A new movement in politics known as the Coffee Party has made its way to Columbia.
The group denies a media claim that it was created in direct opposition to the conservative Tea Party, but it recognizes that the Tea Party has flaws.
Welcoming all creeds and denominations, the Coffee Party is a "100 percent grassroots" movement according to its Web site.
Columbia College political science major Amber Franz initially thought the Coffee Party was a joke. She said now she likes the inclusiveness the Coffee Party could potentially bring to Congress.
"At meetings they ask you when you leave, 'Bring your conservative friends. Bring your liberal friends if you're conservative,' " she said.
The official pledge for Coffee Party members summarizes its values and goals.
"As a member or supporter of the Coffee Party, I pledge to conduct myself in a way that is civil, honest and respectful toward people with whom I disagree," the pledge states. "I value people from different cultures, I value people with different ideas and I value and cherish the democratic process."
Annabel Park began the movement as a rant on Facebook about the inability of politicians to make good decisions and work together, Coffee Party local organizer Jeff Reed said.
Reed, a Moberly resident, said he was inspired to join the Coffee Party because of his father. He said people like his father, who voted Republican as long as he can remember, don't identify with the party anymore, and they are getting pushed further away from the process.
"Right now we are working on an initiative to try to get our elected officials to sit down with us and have coffee to talk about what's going on in Congress and how we can work together to make it better for everybody," Reed said.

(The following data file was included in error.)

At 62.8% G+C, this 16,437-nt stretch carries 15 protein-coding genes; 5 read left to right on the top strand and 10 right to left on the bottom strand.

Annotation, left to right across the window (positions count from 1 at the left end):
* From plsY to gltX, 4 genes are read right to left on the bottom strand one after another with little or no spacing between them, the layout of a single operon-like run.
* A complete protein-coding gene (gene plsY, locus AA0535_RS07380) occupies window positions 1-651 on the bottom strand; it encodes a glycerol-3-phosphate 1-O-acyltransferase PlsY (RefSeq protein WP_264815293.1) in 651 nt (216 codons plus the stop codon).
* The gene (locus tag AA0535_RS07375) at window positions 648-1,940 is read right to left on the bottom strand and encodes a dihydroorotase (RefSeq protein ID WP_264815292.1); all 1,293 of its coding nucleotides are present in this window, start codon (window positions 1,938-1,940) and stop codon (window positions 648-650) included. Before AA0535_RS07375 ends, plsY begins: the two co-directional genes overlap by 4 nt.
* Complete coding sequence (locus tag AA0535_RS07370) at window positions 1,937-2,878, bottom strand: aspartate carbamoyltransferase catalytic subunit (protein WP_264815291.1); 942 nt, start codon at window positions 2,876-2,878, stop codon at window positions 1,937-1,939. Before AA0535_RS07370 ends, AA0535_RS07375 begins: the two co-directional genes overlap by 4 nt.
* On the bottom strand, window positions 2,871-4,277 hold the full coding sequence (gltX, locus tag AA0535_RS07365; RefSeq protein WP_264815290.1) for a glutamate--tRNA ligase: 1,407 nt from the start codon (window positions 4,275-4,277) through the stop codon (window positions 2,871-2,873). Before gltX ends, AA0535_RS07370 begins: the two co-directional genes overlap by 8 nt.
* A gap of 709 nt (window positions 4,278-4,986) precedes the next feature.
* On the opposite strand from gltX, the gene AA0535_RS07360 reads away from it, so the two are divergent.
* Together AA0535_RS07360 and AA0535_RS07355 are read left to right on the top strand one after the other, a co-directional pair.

Franz agreed the positive approach to political participation is a good thing.
"It's nice as opposed to being angry and just holding a sign," she said.
Reed said the upcoming debate on the Cap and Trade bill would be a good conversation to have with U.S. Representatives because local members have a good understanding of the issue.
Franz said she hopes Rep. Blaine Luetkemeyer, R-Mo., will recognize members' views.
"He needs to stop listening to one side even though he is a Republican because he represents more than one side," she said. " We have more than one party participating."
Reed said they have been split when it comes to college student participation but said that is where focus needs to be because legislation primarily affects them.
"I don't think there is a college kid right now that shouldn't be excited about the health care bill," Reed said.
Reed has held several official meetings at the Underground Cafe in Columbia. Reed said he hopes to continue weekly Saturday meetings for members to discuss the future of the Coffee Party and solutions for bipartisanship.
"Anybody is welcome to come," he said. "The only thing we ask is that you check your party affiliations at the door."